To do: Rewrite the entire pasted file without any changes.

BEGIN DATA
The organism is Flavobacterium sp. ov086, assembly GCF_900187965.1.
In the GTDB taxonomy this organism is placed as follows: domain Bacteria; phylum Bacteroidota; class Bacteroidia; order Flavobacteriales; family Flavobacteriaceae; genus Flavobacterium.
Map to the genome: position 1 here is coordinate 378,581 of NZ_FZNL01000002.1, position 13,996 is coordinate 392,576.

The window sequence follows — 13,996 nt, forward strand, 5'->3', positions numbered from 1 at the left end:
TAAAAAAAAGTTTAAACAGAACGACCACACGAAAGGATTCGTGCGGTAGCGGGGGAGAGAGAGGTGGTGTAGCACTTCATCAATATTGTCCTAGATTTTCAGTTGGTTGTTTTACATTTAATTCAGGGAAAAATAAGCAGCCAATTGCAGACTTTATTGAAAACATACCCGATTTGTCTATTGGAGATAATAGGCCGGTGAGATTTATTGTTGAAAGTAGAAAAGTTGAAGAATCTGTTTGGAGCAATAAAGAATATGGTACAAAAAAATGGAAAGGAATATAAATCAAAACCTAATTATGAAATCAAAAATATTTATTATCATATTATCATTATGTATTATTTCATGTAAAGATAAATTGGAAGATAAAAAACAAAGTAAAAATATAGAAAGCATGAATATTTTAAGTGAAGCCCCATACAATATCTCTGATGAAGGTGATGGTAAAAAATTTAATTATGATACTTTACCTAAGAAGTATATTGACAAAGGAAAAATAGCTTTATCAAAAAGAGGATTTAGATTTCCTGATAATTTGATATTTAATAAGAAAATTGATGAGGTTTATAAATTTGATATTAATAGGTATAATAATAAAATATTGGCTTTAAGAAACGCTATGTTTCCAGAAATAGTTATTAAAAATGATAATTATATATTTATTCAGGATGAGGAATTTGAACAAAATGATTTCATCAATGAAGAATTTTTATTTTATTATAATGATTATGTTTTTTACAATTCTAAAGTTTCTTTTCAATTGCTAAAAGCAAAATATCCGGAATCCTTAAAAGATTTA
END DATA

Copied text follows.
The organism is Flavobacterium sp. ov086, assembly GCF_900187965.1.
In the GTDB taxonomy this organism is placed as follows: domain Bacteria; phylum Bacteroidota; class Bacteroidia; order Flavobacteriales; family Flavobacteriaceae; genus Flavobacterium.
Map to the genome: position 1 here is coordinate 378,581 of NZ_FZNL01000002.1, position 13,996 is coordinate 392,576.

The window sequence follows — 13,996 nt, forward strand, 5'->3', positions numbered from 1 at the left end:
TAAAAAAAAGTTTAAACAGAACGACCACACGAAAGGATTCGTGCGGTAGCGGGGGAGAGAGAGGTGGTGTAGCACTTCATCAATATTGTCCTAGATTTTCAGTTGGTTGTTTTACATTTAATTCAGGGAAAAATAAGCAGCCAATTGCAGACTTTATTGAAAACATACCCGATTTGTCTATTGGAGATAATAGGCCGGTGAGATTTATTGTTGAAAGTAGAAAAGTTGAAGAATCTGTTTGGAGCAATAAAGAATATGGTACAAAAAAATGGAAAGGAATATAAATCAAAACCTAATTATGAAATCAAAAATATTTATTATCATATTATCATTATGTATTATTTCATGTAAAGATAAATTGGAAGATAAAAAACAAAGTAAAAATATAGAAAGCATGAATATTTTAAGTGAAGCCCCATACAATATCTCTGATGAAGGTGATGGTAAAAAATTTAATTATGATACTTTACCTAAGAAGTATATTGACAAAGGAAAAATAGCTTTATCAAAAAGAGGATTTAGATTTCCTGATAATTTGATATTTAATAAGAAAATTGATGAGGTTTATAAATTTGATATTAATAGGTATAATAATAAAATATTGGCTTTAAGAAACGCTATGTTTCCAGAAATAGTTATTAAAAATGATAATTATATATTTATTCAGGATGAGGAATTTGAACAAAATGATTTCATCAATGAAGAATTTTTATTTTATTATAATGATTATGTTTTTTACAATTCTAAAGTTTCTTTTCAATTGCTAAAAGCAAAATATCCGGAATCCTTAAAAGATTTA